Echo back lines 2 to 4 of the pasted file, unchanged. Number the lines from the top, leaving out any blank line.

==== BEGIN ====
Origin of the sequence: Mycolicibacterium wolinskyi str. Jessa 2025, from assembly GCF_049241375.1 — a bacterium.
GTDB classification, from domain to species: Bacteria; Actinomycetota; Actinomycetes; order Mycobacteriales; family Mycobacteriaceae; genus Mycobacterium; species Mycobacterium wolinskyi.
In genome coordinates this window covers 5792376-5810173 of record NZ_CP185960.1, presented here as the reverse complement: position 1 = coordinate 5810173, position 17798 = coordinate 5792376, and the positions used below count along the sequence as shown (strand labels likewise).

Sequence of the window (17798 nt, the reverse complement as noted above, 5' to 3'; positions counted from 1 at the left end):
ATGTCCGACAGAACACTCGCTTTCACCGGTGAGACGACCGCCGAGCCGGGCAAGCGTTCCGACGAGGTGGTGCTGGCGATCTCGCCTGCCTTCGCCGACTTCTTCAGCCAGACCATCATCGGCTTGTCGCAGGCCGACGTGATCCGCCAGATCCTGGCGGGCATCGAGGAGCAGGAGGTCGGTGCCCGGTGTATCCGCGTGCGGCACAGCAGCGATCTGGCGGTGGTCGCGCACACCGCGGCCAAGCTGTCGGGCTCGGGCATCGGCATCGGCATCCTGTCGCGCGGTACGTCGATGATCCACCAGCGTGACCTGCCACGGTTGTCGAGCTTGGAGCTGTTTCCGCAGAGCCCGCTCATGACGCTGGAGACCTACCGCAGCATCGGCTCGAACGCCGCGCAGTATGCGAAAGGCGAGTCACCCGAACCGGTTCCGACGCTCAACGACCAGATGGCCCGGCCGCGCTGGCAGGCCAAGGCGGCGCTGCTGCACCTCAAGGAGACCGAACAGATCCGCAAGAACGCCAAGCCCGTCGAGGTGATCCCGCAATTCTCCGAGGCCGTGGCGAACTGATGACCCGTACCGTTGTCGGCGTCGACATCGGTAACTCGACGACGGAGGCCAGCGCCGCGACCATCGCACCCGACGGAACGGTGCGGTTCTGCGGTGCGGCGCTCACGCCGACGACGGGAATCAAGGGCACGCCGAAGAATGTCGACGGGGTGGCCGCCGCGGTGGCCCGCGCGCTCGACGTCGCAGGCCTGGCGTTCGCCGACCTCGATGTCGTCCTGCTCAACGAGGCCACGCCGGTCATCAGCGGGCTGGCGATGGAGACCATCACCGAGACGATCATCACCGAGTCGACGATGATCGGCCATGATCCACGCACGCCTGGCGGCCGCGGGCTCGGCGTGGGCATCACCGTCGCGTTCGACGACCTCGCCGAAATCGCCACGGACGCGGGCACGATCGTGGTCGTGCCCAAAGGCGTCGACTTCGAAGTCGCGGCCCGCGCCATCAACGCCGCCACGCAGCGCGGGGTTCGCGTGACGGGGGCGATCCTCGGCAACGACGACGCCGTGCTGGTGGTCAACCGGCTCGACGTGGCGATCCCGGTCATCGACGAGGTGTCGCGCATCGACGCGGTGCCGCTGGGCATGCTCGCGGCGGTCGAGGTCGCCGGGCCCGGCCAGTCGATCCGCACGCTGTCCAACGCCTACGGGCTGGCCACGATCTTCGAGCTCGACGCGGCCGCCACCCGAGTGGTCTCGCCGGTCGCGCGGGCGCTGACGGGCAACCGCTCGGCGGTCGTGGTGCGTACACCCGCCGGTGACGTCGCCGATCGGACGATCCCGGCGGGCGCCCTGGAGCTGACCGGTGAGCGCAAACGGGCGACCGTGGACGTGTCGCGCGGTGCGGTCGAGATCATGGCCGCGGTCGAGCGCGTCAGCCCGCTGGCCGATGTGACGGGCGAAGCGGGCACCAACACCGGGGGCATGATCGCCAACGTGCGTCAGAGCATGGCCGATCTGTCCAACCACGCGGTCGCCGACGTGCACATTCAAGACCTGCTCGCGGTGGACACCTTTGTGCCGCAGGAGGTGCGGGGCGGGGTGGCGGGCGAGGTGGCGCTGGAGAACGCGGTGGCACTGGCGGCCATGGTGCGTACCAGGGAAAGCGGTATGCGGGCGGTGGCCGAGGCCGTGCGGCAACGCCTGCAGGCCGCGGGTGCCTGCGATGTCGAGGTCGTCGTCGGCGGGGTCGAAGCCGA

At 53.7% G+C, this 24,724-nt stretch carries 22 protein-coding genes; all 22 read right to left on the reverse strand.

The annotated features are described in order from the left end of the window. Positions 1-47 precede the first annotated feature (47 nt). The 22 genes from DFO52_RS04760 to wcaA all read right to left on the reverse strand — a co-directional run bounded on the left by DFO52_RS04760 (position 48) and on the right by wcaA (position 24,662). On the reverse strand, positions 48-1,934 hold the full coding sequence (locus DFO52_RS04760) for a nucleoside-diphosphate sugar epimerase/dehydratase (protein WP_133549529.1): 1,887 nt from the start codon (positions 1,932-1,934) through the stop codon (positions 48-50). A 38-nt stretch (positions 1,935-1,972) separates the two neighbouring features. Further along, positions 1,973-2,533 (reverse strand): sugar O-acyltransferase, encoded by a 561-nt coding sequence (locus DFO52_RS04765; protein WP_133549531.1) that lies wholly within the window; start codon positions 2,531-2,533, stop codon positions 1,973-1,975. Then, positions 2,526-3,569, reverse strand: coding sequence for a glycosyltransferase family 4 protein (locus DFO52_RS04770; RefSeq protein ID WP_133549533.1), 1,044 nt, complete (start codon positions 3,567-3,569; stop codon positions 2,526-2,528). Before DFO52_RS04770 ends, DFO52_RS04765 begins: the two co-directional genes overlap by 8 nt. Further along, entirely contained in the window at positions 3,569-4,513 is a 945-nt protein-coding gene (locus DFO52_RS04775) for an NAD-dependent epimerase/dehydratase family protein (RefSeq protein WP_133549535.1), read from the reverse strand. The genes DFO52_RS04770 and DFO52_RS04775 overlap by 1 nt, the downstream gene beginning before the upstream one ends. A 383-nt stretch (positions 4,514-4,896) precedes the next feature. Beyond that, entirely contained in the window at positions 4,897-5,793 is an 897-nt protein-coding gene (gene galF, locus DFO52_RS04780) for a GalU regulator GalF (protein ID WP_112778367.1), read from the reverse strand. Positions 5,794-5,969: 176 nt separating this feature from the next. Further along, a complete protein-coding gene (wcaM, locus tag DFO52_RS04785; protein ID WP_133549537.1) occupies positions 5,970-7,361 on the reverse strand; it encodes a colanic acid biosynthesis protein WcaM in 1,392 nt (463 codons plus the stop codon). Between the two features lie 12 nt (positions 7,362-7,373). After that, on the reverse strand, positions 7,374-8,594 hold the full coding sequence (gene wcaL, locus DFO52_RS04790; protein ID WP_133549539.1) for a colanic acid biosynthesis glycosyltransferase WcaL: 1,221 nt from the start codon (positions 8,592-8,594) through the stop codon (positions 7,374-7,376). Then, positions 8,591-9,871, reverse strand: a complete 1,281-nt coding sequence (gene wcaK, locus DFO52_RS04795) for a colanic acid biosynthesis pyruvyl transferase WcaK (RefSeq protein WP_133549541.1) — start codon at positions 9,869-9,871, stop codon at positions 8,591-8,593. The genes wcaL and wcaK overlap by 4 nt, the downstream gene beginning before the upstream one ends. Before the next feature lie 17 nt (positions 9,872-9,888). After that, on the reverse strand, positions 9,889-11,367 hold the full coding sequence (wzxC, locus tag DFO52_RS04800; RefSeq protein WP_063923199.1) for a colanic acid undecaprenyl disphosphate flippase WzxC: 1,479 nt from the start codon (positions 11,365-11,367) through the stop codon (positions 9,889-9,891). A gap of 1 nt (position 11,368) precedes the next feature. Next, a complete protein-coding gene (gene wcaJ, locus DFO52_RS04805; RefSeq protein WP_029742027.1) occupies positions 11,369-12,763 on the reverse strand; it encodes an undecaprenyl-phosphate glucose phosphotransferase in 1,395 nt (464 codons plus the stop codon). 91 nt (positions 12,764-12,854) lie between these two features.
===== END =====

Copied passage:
GTDB classification, from domain to species: Bacteria; Actinomycetota; Actinomycetes; order Mycobacteriales; family Mycobacteriaceae; genus Mycobacterium; species Mycobacterium wolinskyi.
In genome coordinates this window covers 5792376-5810173 of record NZ_CP185960.1, presented here as the reverse complement: position 1 = coordinate 5810173, position 17798 = coordinate 5792376, and the positions used below count along the sequence as shown (strand labels likewise).

Sequence of the window (17798 nt, the reverse complement as noted above, 5' to 3'; positions counted from 1 at the left end):